Paris. The City of Light. Beautiful. Elegant. City of culture, of great art, of philosophy, of groundbreaking literature. City of landmarks – the Eiffel Tower, Montmartre’s Basilique du Sacré-Cœur, the Louvre, the Arc de Triomphe…
Swindon. Er… not Paris.
At several points in its history Swindon has been an economic powerhouse: canals (which met in the town) brought the benefits of extensive trade in the 18th Century; in the 19th Swindon was the construction site for all the rolling stock for Isambard Kingdom Brunel’s Great Western Railway; and throughout the 20th and into the 21st Centuries the town has attracted the heavy-hitters of industry and business to make their home there. Nationwide Building Society, Zurich Financial Services and others have headquartered themselves in Swindon; WH Smith and the National Trust have put down roots; the UK Space Agency finds the atmosphere capable of supporting life; and, though Honda and BMW are, if not hitting the highway just yet, apparently packing the boots and fixing the roof-racks, it doesn’t feel unduly optimistic to think that, ere long, there’ll be someone else along to occupy those two car-makers’ well-located, state-of-the-art manufacturing facilities.
Odd, then, that Swindon – its commercial centre, anyway – should feel so downbeat. Dreary and soulless, with evidence of poverty that is strangely disproportionate. Greater than it should be, I mean. There’s poverty everywhere, of course, in every city; but in an ostensibly thriving burg like Swindon, one expects to see less of it.
But even its most fervent apologists would surely concede that Swindon is an unlovely town, architecturally speaking. And I wonder whether what I’m seeing isn’t poverty so much, but more a lack of civic pride. And, if so, whether that can be restored.
In April of this year, arguably the most important of Paris’s landmark buildings endured a cataclysmic fire. The medieval cathedral of Notre-Dame de Paris, held by many to be the soul of the French capital, burned for 15 hours. The damage was extensive, as you’d expect: the blaze brought down the spire and much of the roof, but thanks to the efforts of 500 firefighters the main structure remained intact.
Emmanuel Macron immediately promised that Notre-Dame would be restored, and called for the work to be carried out within five years. The French president intuitively understood – understands – the importance of the cathedral to the French psyche. If Paris is the beating heart of France, then Notre-Dame is, or was, the beating heart of Paris. And will be again.
Swindon at present has no beating heart – but it could have. All it takes is money, imagination and commitment.
In contrast to the lacklustre and rather drab business zones that have been developed to the north of the borough, Swindon’s Old Town is a vibrant, pretty place. Old Town is as its name implies: the hilltop site of the original Anglo-Saxon settlement which, though it grew and developed over the centuries, retained much of its original ‘market-town’ character. As indeed it still does; the markets may have come and gone, but their legacy is a small district of quaint buildings, interesting shops, and agreeable bars and restaurants. Old Town is where Swindonians go to have fun.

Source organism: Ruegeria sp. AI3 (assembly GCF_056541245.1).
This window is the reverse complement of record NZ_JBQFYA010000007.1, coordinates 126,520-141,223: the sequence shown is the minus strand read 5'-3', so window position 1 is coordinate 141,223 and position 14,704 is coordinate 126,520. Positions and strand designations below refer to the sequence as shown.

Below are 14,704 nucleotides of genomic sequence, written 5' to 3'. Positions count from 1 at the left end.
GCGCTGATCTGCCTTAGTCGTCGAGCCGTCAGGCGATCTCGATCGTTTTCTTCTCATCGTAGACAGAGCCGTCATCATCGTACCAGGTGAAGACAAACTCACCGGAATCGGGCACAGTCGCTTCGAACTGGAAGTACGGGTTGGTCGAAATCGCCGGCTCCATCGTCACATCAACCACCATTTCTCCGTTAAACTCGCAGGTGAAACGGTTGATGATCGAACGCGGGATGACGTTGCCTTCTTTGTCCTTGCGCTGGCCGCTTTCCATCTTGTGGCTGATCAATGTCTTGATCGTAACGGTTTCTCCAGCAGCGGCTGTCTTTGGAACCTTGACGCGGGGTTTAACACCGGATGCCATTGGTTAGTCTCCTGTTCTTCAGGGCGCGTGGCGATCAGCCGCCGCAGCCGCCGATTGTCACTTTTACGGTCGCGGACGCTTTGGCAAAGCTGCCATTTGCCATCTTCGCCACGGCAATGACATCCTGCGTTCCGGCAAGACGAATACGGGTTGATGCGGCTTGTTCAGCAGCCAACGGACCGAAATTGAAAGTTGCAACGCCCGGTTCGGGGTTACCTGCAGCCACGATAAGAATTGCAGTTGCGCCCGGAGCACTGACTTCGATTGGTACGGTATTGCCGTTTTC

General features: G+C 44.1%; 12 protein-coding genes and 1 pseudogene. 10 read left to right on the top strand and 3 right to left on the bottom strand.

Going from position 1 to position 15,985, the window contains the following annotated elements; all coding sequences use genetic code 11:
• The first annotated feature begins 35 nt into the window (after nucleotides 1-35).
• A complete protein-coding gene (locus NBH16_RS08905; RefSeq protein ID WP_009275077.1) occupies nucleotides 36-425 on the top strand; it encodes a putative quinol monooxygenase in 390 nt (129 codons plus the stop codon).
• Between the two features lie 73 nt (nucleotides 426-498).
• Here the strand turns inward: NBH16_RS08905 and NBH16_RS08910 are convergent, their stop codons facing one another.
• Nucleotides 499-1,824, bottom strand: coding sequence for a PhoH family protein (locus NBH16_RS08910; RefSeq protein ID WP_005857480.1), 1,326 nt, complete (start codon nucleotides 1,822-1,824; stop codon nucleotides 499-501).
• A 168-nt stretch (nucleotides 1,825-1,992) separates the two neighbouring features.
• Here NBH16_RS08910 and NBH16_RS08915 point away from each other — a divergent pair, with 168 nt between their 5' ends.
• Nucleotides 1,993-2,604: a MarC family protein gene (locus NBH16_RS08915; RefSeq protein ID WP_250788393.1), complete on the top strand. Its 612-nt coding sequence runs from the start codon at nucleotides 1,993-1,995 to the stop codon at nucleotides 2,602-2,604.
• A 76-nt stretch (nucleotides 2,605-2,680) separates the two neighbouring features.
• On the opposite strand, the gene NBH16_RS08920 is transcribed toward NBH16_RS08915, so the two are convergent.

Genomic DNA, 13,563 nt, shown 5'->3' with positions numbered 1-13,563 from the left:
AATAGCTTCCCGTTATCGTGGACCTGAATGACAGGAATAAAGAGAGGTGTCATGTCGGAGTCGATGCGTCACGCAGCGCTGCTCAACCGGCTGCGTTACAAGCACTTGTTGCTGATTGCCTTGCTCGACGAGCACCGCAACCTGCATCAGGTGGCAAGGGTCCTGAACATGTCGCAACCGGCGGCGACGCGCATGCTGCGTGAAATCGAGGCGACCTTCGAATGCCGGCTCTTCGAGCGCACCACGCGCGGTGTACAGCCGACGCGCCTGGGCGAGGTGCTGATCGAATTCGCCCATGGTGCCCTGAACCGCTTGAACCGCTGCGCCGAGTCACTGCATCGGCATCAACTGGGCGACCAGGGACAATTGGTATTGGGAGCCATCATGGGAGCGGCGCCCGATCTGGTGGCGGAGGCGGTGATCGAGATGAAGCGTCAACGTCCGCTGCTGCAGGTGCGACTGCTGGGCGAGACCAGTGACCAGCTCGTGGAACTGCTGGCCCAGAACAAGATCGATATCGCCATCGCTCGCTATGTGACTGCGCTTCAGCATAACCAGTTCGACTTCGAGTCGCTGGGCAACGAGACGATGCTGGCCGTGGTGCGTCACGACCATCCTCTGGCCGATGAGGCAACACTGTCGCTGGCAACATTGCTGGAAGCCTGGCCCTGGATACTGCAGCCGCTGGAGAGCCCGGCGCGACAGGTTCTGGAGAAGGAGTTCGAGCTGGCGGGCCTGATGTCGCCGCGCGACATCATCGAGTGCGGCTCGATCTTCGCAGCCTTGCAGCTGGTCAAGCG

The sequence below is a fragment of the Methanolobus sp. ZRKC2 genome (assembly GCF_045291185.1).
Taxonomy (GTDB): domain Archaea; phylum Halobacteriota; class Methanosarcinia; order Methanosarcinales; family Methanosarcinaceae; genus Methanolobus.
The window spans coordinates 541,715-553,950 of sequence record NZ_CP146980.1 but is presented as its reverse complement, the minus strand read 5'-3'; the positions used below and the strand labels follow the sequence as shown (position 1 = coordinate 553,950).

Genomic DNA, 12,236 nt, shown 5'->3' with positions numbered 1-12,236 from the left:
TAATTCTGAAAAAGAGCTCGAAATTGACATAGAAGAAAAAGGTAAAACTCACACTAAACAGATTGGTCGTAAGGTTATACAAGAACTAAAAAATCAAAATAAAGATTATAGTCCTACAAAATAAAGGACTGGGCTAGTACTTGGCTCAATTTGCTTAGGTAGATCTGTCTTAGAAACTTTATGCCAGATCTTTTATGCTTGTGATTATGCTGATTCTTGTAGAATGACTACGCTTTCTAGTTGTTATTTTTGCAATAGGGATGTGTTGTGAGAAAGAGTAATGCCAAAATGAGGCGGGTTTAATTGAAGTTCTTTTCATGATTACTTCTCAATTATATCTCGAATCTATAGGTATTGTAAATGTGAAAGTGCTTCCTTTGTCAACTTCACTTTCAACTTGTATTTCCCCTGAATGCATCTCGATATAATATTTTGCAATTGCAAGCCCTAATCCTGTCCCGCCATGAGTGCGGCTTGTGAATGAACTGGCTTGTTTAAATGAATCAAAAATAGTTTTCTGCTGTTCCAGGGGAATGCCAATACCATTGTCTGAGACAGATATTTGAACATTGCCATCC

And dominating Old Town is the Old Town Hall, more commonly referred to as the Locarno (see top).
Originally built in 1852 and enlarged and added to over the next 40 years or so, as well as being the town hall this edifice served as a market hall, courthouse, storage facility, wine warehouse and corn exchange. When council business was transferred to the New Swindon Town Hall in 1891, the Old Town Hall was given over to entertainment – the cavernous space at its centre became by turns a 1,000-seater theatre, a rollerskating rink, a cinema, and then after World War II a dance hall and concert venue: the Locarno.
The 1960s were the Locarno’s glory days. As a concert hall the place attracted all the top acts – the Kinks, the Hollies, the Who, Gerry and the Pacemakers, and many, many more. To this day, Swindonians of a certain age go all misty-eyed when you bring up the subject of that old rock-‘n’-roll mecca, 50-odd years ago.
For whatever reason, in the late 60s and early 70s the bands stopped coming. The Locarno struggled on for a while as a bingo hall, before finally closing its doors and starting on a long, slow decline.
Actually, the decline wasn’t that long or slow. Two devastating fires, in 2003 and 2004, sped up the process considerably. But what you see now is the result: a woeful, desolate, still-noble structure (above), desperately in need of someone to come along and give it new life.
There are reasons to be hopeful. Developers are in protracted discussions with Swindon Borough Council, trying to arrive at an agreement on how best to redevelop the place. Negotiations have been dragging on for years – but there does, finally, seem to be light at the end of the tunnel. There’s talk of restaurants, chic apartments, nightclubs, an ‘entertainment space’ – but above all, turning the Locarno back into a focal point for the people of Swindon. Proud of its past, and looking to the future.
And it can’t come soon enough. Swindon, not overly blessed with landmark buildings, needs the Locarno arguably even more than Paris needs Notre-Dame. A place to restore some civic pride – and make the heart of this redoubtable, industrious, forward-looking town beat once again.